Last week Trevor Marsh and Jeff Lynn of the Enliven Day Centre Men’s Group handed over three prototype Whare Pekapeka – Bat Houses – to Kay Griffiths of the Waipawa-based Conservation Company.
These are dwellings intended for long-tailed bats, which are native to Aotearoa New Zealand and critically endangered. They are threatened by forest and tree clearances and predators such as possums, cats, stoats and rats; “The Big Four” as Kay refers to them.
The Whare Pekapeka project has been a labour of love for Jeff, an Enliven client, environmentalist, and woodworker. Jeff has had a close affinity with native fauna all his life, citing a close encounter with a native bat that flew into his house when he was 17 as the spark for his enduring interest in the species.
Jeff joined the Hawke’s Bay Naturalist Club and later trained as a ranger with the Forest Service, which was incorporated into the newly-formed Department of Conservation in the late 1980s.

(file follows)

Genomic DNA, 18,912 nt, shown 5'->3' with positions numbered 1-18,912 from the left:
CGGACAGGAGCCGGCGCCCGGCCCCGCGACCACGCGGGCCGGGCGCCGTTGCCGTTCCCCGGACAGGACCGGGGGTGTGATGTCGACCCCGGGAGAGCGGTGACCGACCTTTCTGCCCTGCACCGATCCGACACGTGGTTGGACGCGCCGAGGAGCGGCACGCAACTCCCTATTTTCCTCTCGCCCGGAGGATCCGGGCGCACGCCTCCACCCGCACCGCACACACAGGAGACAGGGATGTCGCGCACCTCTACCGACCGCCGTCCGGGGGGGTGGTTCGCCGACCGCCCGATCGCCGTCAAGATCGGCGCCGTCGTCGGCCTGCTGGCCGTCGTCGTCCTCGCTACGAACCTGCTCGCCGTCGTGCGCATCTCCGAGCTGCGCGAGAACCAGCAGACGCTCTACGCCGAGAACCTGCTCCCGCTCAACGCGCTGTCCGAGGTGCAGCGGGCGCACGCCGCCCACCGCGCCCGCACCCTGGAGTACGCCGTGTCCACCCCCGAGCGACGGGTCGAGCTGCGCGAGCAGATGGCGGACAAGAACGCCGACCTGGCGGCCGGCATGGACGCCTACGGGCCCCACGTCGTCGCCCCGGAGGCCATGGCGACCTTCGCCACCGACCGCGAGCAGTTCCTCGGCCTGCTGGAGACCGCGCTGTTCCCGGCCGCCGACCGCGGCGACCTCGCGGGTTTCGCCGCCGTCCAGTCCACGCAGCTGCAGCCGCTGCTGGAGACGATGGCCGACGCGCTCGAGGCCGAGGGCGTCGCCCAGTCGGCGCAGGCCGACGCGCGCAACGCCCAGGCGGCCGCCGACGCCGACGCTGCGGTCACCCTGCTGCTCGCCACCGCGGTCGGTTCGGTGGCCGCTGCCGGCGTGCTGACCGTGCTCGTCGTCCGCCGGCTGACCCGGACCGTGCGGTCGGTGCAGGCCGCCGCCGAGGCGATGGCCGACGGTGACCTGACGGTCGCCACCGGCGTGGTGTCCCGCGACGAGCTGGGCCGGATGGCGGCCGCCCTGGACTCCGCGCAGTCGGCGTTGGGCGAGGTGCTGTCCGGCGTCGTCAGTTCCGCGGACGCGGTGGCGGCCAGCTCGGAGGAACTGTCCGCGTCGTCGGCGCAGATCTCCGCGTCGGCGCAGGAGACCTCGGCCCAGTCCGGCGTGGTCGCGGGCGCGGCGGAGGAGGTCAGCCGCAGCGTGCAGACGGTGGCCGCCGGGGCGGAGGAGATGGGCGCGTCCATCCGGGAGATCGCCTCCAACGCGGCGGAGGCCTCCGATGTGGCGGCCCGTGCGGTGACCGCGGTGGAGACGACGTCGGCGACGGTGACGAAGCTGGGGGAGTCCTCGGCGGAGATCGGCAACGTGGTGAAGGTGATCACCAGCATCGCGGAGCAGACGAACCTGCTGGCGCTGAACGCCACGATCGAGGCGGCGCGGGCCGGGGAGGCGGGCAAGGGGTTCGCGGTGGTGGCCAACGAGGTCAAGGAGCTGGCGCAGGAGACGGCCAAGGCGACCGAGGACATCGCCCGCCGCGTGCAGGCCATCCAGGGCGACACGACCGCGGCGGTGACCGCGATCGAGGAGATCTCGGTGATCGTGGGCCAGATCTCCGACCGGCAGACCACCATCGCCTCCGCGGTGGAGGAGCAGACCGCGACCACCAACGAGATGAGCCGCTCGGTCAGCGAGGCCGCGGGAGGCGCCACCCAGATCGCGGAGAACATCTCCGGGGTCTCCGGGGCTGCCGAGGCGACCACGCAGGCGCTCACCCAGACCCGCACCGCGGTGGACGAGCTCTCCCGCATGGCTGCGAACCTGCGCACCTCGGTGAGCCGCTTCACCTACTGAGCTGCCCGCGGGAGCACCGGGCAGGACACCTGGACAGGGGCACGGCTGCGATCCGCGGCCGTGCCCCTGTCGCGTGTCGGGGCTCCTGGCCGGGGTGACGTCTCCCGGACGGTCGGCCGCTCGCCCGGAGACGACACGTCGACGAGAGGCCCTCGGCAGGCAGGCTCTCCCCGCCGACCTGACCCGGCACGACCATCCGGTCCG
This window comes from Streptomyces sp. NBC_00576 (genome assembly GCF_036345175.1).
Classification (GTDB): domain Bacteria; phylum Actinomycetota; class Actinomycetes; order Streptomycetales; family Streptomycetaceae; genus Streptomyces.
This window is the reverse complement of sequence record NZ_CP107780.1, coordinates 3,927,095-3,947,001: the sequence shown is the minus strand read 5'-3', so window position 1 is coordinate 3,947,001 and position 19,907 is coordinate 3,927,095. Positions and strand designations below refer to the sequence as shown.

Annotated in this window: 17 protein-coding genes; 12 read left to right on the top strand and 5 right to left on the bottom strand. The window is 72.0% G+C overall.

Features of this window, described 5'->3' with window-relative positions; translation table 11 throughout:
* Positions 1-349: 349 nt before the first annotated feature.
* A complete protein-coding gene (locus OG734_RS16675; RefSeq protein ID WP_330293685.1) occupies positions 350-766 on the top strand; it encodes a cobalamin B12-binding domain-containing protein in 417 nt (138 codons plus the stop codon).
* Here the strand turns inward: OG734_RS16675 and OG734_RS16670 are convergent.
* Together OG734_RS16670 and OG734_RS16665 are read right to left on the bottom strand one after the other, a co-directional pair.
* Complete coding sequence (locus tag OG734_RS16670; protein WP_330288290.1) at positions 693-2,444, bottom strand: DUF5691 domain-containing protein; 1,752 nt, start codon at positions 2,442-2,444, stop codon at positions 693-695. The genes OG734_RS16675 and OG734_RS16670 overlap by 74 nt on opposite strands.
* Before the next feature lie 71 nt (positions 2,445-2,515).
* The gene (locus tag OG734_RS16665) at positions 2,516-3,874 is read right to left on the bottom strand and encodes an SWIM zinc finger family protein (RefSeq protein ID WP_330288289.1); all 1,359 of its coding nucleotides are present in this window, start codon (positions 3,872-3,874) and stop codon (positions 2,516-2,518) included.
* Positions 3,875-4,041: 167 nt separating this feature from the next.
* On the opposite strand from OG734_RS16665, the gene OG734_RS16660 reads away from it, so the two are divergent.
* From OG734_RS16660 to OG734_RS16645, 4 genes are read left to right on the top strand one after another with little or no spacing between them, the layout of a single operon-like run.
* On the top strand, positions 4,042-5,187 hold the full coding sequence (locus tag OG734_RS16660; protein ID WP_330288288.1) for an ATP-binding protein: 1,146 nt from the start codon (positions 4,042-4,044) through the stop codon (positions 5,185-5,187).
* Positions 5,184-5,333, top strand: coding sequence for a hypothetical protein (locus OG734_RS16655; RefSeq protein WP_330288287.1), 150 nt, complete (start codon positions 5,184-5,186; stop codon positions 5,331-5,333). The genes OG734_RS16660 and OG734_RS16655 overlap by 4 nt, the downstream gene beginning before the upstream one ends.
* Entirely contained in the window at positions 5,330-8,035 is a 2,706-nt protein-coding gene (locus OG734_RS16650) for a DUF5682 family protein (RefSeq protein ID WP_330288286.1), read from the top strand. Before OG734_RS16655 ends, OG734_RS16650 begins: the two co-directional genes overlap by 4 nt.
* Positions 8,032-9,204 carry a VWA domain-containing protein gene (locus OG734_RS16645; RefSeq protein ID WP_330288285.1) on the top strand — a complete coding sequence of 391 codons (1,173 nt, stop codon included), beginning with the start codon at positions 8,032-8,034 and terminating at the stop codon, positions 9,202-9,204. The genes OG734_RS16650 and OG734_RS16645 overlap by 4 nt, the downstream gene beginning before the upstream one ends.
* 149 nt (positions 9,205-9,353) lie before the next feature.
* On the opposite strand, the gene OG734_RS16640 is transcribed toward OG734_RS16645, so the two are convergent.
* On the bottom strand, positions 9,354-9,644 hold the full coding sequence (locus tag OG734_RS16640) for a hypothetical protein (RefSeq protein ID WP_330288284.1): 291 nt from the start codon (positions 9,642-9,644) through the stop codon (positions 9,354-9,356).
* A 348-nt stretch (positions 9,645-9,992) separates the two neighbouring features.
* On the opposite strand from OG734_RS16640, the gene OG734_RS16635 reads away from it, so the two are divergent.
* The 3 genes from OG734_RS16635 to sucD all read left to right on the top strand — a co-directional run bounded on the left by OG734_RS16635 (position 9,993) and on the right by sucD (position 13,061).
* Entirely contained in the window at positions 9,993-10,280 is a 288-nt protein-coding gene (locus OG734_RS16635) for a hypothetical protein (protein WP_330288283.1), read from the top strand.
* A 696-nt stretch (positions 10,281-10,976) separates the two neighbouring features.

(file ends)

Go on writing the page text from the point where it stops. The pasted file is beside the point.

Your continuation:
“I was part of the ranger team tasked with building a fence and planting trees at Cape Kidnappers to look after the gannets in the area. I still have the training manuals!”
Kay is part of the effort to safeguard longtailed bats in our region. She credits Hawke’s Bay Regional Council’s effective possum control efforts as a possible reason for the relatively good levels of native bat populations in the Hawke’s Bay region.
The Whare Pekapeka have been designed to resemble bats’ usual living spaces – trees, dead trees in particular, with small entrances they can wriggle into and space inside to roost.
Kay will report back to Enliven on the success of the prototypes. The Enliven Men’s Group based at the Enliven Day Centre in Pakowhai Road, Hastings, will then adapt the design as necessary and produce as many as are needed to help protect these fascinating, vulnerable native creatures.